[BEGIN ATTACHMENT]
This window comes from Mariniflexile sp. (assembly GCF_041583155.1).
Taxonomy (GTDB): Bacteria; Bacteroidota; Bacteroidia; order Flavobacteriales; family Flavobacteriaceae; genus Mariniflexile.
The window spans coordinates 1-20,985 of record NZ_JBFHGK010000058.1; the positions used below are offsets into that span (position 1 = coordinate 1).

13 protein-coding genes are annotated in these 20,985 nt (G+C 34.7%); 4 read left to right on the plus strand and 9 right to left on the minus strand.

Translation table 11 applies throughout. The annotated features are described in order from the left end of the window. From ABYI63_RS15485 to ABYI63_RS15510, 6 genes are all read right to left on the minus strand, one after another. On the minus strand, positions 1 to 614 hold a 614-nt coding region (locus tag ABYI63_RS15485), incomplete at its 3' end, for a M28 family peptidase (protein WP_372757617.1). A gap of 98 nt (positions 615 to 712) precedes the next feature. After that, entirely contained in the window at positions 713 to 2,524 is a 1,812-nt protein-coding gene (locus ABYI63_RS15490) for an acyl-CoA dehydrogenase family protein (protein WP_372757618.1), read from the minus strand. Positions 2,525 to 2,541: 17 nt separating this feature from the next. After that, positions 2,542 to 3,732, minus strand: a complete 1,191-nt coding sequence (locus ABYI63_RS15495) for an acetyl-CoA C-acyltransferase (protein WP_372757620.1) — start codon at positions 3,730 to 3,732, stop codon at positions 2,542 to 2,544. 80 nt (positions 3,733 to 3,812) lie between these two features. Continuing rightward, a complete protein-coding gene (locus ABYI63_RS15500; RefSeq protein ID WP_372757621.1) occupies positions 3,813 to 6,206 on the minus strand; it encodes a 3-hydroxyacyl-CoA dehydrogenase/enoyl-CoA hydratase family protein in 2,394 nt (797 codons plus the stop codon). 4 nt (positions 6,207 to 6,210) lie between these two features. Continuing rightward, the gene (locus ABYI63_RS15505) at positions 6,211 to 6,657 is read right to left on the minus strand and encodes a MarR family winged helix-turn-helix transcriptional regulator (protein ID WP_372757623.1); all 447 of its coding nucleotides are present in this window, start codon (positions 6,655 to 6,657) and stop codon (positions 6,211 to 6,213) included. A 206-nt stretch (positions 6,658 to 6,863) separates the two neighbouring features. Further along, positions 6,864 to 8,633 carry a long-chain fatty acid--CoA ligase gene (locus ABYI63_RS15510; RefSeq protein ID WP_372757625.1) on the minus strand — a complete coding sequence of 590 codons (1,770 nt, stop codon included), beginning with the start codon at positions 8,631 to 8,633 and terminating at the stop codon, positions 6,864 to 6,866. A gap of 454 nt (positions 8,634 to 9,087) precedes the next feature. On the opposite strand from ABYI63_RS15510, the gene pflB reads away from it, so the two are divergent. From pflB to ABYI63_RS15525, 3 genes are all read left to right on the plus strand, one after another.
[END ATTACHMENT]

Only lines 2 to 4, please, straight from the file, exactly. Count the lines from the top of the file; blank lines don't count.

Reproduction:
Taxonomy (GTDB): Bacteria; Bacteroidota; Bacteroidia; order Flavobacteriales; family Flavobacteriaceae; genus Mariniflexile.
The window spans coordinates 1-20,985 of record NZ_JBFHGK010000058.1; the positions used below are offsets into that span (position 1 = coordinate 1).

13 protein-coding genes are annotated in these 20,985 nt (G+C 34.7%); 4 read left to right on the plus strand and 9 right to left on the minus strand.